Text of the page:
Do a shell fit. Ideally, you want less than 1.4cm behind your heel.This is 1 finger fit for me. IF you have over 1.4cm then i would not look at a UK10 (29). I would look at a UK9 (28). Don't be worried about moving down 3 sizes. What matters is how the boot fits. IMO a UK9 would be comfortable for your smaller foot. For the longer foot it will require some grinding to make room for the toes. Width-wise, i do not think that you will have any problems in a UK9 (28).
post #15 of 28
Thread Starter 
I picked up my new custom footbeds and went and tried on the Dobie Pro 130 at lunch today. Geez, what a sweet fit. Approx 1cm shell fit in the UK 10. I think this is gonna be the one. The local shop has a great price on the Dobie, much less than where I found the HRTF...
post #16 of 28
That's great! No doubt, that is the correct size. 1cm shell fit is great (assuming you are referring to the smaller foot).

How did you like the stance of the Dobie?
post #17 of 28
Thread Starter 
Love that more upright stance. At the last minute I changed my mind after talking to an LIII that knows my skiing. He suggested something a touch softer so I went with the HRTF. Unfortunately, I've got to ski this weekend at the Boat on the old boots...
post #18 of 28
10UK = 11US. I don't know how that will fit a 13/14 foot.
post #19 of 28
Quote:
Originally Posted by sywsyw View Post
That's great! No doubt, that is the correct size. 1cm shell fit is great (assuming you are referring to the smaller foot)...
1cm of room for the smaller foot would mean the shell fits larger foot with 0cm of space for liner+sock!? World of hurt?
post #20 of 28
Quote:
Originally Posted by gregmerz View Post
Love that more upright stance. At the last minute I changed my mind after talking to an LIII that knows my skiing. He suggested something a touch softer so I went with the HRTF. Unfortunately, I've got to ski this weekend at the Boat on the old boots...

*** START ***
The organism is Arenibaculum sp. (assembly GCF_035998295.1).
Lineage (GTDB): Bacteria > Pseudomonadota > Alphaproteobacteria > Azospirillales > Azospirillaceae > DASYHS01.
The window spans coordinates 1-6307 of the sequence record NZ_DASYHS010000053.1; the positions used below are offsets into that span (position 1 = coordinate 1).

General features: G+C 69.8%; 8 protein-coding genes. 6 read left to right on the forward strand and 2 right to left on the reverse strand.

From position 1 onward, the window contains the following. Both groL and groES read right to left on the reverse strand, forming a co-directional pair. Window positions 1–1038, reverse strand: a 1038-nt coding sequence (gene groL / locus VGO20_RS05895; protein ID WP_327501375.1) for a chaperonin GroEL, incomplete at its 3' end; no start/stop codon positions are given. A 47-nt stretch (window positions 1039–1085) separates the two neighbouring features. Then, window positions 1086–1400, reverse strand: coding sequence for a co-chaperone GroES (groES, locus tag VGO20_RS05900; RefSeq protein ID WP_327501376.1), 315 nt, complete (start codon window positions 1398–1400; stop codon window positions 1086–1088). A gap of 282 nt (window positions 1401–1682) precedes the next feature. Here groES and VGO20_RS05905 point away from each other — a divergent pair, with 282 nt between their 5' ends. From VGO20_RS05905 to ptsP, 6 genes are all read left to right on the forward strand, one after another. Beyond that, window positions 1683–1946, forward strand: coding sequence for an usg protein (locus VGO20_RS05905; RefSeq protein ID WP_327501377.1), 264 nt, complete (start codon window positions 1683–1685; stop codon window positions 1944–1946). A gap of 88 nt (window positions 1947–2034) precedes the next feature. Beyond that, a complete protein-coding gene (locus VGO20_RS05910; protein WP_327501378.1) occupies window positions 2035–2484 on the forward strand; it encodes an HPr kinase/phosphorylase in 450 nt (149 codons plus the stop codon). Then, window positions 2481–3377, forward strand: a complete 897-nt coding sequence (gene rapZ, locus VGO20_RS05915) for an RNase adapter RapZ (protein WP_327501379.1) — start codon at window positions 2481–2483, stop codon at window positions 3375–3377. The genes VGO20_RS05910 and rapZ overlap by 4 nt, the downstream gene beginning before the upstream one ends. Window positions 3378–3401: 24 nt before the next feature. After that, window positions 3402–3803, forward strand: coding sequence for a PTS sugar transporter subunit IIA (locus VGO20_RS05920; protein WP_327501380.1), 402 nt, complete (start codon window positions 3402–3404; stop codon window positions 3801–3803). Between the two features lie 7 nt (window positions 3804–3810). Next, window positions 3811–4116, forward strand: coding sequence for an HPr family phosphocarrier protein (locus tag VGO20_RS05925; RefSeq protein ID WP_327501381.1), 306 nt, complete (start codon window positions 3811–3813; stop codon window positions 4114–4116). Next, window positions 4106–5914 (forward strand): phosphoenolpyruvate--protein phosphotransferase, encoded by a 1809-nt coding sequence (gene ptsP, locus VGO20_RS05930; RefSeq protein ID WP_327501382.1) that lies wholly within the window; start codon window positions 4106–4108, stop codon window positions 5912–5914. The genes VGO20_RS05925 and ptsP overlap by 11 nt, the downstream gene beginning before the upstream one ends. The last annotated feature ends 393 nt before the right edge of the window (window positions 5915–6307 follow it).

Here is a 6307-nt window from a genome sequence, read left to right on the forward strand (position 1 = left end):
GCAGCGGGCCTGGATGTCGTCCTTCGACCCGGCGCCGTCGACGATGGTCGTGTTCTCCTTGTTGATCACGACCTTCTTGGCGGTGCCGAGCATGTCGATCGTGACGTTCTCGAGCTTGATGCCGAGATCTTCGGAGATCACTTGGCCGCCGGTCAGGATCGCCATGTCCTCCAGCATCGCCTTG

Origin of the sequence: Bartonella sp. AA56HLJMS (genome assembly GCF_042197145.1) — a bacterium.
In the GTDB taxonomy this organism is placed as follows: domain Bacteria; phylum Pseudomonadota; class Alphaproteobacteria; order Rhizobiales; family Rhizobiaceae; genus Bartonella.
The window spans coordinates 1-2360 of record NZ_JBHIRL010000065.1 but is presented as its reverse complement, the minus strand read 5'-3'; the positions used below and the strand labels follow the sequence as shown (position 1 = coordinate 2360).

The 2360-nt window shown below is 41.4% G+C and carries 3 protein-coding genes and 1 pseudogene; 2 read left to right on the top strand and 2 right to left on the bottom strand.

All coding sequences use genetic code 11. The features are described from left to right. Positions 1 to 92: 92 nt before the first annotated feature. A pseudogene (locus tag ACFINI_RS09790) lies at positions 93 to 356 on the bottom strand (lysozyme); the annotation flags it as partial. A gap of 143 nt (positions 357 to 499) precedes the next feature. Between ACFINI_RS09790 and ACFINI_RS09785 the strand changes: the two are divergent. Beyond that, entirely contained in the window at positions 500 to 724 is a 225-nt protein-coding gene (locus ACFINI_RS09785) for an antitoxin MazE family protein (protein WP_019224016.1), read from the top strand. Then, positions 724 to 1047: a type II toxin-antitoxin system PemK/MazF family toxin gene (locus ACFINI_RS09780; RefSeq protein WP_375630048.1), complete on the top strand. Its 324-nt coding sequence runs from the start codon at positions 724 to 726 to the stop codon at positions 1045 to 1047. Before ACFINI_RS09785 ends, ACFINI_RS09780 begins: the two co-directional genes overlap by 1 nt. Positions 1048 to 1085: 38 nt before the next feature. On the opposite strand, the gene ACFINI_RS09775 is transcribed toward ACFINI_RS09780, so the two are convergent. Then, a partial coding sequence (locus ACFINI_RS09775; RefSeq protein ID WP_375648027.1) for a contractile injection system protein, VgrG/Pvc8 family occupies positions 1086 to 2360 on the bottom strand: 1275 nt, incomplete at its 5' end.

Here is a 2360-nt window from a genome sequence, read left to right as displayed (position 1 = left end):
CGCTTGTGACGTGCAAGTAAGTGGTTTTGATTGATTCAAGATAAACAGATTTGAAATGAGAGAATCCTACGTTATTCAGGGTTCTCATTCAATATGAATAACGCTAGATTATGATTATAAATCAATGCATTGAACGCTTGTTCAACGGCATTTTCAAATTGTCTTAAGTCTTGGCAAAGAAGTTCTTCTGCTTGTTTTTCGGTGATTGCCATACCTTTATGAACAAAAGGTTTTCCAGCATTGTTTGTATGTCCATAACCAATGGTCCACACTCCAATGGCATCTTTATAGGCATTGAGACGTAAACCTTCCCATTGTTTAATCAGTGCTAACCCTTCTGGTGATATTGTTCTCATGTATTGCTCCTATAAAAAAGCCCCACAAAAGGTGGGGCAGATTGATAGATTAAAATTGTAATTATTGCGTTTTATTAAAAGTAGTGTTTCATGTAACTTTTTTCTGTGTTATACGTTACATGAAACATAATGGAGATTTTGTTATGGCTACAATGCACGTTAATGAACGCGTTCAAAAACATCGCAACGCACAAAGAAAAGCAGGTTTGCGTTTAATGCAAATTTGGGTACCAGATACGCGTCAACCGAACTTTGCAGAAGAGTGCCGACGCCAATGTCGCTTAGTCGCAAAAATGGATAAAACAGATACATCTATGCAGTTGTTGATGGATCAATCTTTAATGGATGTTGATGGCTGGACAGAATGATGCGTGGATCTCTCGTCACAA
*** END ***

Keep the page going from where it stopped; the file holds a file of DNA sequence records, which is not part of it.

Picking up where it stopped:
Congratulations on your purchase! I think that you will like the Direct Drive front spoiler. It makes the stance even more upright. I put the booster strap between the tongue and under the Direct Driver. It works extremely well. I buckle in a way which frees up my ankle.
post #21 of 28
Quote:
Originally Posted by telerod15 View Post
1cm of room for the smaller foot would mean the shell fits larger foot with 0cm of space for liner+sock!? World of hurt?
This is tiring me out. Good question,though...

Yes he probably has a 0cm shell fit. It is the same fit i have. Without any modifications, the boots are unbearable. With the stock liner, the shell is too small and too narrow for my D width foot. There are 2 solutions: the bootfitter makes room for the toe(s) or you get a very thin race liner. I opted for the second solution. The race liner makes a world of difference. I still have some pressure on my big toe but i can live with it (without grinding/punching). For him it is even easier. He has an A width foot. He can live with the stock liner. I can't. There is a big difference between an A width and a D width foot. He will have the same length issue though. A bootfitter can easily solve this problem.